News: Marines master the ropes to step up, jump off aircraft
Story by Sgt. Richard Blumenstein
MARINE CORPS BASE CAMP LEJEUNE, N.C. – No landing zone, no problem for a group of Marines and sailors who just earned the title: Helicopter Rope Suspension Techniques masters.
During a recent 10-day course, 18 Marines and sailors spent countless hours learning the skills needed to slide down ropes out of helicopters and off rappel towers both day and night at Landing Zone Vulture, which is located on the Stone Bay training area of the base, July 25 to Aug. 5.
Marines conduct HRST operations from helicopters as a way to insert and extract in environments where actually landing a helicopter is not an option, such as mountainous terrain, urban and jungle environments, according to Capt. Robert Long, the officer-in-charge of the Expeditionary Operations Branch, Special Operations Training Group, II Marine Expeditionary Headquarters Group, II Marine Expeditionary Force.
Helicopter Rope Suspension Techniques Masters are essential to units because any operation requires a minimum of two masters to perform HRST. Additionally, they have the responsibility to teach members of their units HRST, and ensure Marines performing HRST operations are capable.
The two-week course, run by SOTG, requires service members attain a complete mastery of all things HRST related: rappelling, fast roping and special purpose insertion/extraction rigging.
In the first week, the students rappelled and fast roped off a tower numerous times to develop confidence and technical expertise, according to Staff Sgt. Joshua Isberner, the HRST lead instructor.
“I have never done this before,” said Sgt. Christopher Aahus, a rifleman with 1st Battalion, 2nd Marine Regiment, 2nd Marine Division. “Jumping off the towers and learning how to do all the systems and knots, definitely increases your confidence.”
At the conclusion of the first week, the Marines had to demonstrate mastery of 12 knots and pass a written exam.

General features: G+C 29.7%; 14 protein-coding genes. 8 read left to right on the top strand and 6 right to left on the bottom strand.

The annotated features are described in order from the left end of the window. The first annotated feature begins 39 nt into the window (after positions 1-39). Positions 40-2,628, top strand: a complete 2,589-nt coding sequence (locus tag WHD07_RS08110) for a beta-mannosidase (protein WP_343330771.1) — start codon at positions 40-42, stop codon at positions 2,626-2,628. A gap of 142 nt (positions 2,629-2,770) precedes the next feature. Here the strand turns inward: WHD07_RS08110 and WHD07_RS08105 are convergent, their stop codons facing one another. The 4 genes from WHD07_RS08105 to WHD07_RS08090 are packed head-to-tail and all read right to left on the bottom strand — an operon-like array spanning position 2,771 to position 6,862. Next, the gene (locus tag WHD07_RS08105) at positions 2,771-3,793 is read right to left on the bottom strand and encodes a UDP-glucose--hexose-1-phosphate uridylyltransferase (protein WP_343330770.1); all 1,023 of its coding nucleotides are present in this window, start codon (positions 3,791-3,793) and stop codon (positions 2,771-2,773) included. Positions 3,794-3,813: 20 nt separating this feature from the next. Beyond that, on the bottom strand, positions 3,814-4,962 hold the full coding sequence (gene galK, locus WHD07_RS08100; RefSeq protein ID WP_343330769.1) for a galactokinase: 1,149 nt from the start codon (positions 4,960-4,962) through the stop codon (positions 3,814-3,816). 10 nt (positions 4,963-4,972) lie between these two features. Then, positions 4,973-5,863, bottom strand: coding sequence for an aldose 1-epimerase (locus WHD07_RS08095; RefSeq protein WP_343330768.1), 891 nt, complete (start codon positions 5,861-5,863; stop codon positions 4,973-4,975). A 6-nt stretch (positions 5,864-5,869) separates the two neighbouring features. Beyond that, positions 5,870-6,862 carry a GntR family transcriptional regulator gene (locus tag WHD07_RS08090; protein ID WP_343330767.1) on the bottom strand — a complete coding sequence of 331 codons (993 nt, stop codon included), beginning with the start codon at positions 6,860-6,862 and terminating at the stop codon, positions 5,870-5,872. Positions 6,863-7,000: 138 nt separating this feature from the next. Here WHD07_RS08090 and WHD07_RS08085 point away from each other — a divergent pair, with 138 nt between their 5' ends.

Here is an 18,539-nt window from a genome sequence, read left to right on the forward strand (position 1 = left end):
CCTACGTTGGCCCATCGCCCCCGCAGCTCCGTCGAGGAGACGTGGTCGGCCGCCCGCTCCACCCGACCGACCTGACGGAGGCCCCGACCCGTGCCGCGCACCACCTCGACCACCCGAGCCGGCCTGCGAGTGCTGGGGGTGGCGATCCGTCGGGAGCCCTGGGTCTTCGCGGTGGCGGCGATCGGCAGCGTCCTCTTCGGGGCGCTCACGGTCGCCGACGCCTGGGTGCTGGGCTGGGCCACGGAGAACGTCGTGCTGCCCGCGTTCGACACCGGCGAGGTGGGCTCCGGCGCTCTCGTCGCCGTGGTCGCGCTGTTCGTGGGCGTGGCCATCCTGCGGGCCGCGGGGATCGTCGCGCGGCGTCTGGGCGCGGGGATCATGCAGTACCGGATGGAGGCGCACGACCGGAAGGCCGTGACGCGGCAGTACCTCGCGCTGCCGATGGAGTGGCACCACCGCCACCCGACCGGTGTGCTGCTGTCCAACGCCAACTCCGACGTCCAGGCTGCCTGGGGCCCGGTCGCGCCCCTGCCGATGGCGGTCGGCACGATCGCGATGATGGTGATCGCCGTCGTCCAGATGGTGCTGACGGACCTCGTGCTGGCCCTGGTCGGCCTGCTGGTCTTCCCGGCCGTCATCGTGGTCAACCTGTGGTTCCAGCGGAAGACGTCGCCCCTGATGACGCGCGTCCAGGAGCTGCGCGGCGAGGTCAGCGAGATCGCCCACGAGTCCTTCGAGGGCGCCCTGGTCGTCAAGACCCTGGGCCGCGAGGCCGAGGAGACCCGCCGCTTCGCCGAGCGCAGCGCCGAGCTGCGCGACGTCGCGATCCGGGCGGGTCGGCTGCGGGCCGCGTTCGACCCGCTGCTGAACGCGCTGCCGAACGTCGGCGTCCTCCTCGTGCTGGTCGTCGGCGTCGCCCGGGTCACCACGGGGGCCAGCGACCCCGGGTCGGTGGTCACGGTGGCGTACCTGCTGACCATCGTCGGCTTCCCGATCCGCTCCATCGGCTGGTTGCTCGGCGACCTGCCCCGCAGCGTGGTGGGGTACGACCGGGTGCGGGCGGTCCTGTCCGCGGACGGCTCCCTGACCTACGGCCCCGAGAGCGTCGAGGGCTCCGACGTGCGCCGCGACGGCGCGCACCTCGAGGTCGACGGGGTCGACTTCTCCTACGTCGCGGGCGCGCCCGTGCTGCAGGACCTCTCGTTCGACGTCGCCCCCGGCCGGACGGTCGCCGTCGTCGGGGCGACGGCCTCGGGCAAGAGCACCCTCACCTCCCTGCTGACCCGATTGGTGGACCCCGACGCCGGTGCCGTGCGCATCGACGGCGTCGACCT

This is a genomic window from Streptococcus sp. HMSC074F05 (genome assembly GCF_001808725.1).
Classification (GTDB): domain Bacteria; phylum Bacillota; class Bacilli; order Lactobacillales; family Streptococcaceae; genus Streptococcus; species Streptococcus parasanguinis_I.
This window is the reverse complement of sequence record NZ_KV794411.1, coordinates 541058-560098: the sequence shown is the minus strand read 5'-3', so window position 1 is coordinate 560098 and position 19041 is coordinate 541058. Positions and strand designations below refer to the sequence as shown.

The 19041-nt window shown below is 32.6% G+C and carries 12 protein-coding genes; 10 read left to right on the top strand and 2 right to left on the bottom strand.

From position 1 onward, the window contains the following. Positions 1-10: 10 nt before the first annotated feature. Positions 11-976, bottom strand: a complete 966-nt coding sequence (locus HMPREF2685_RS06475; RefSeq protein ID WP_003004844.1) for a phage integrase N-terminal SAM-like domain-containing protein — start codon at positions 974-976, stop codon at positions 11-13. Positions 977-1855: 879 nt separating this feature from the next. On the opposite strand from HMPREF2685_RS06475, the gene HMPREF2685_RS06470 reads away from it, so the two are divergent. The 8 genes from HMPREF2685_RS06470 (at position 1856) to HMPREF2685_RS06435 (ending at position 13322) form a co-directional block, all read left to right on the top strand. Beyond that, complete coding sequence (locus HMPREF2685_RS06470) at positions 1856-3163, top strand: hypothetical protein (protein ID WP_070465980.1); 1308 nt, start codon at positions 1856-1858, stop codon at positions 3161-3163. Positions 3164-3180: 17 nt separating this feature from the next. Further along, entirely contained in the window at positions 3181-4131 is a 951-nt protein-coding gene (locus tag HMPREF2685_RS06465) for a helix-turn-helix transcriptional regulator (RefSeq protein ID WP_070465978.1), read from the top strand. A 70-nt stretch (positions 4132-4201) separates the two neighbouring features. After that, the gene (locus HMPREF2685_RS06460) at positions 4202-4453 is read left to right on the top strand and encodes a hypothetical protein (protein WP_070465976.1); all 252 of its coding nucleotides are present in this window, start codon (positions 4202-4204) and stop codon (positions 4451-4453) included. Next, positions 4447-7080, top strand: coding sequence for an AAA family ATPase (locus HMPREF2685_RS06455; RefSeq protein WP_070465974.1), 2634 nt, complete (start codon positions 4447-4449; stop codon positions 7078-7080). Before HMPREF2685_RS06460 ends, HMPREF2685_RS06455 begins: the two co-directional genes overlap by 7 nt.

“They learn all the (standard operating procedures), little movements, hand and arm signals, and ways to tension the ropes, before we test them,” Long said. “They have to demonstrate they have (mastered all of) that before we let them do it live.”
During the second week, the students conducted rappelling, fast roping and SPIE rigging operations as they would in a real-world situation, while being evaluated by the course instructors. Each student preformed the role of HRST Master, insuring all knots and rigs were secure before signaling for the Marines to leap out of the helicopters.
“(The instructors) really make sure you know your stuff before you step off,” said Sgt. Bill Aiello, a reconnaissance Marine with First platoon, Company C, 2nd Reconnaissance Battalion, 2nd Marine Division. “They are not going to let you go up there if you don’t know what you are doing.”
The students also trained on a number of different helicopters to become certified to perform operations on whatever aircraft may be available or required.
The helicopters they trained on included: the MV-22 Osprey, UH-1N Huey, CH-53E Super Stallion and H-60 helicopters.
The students primarily consisted of Marines and sailors from units scheduled to attach to the 24th Marine Expeditionary Unit in September.
“I feel really confident I’ll be able to teach my guys back at the unit,” Aiello said. “We’ve become subject matter experts on it.”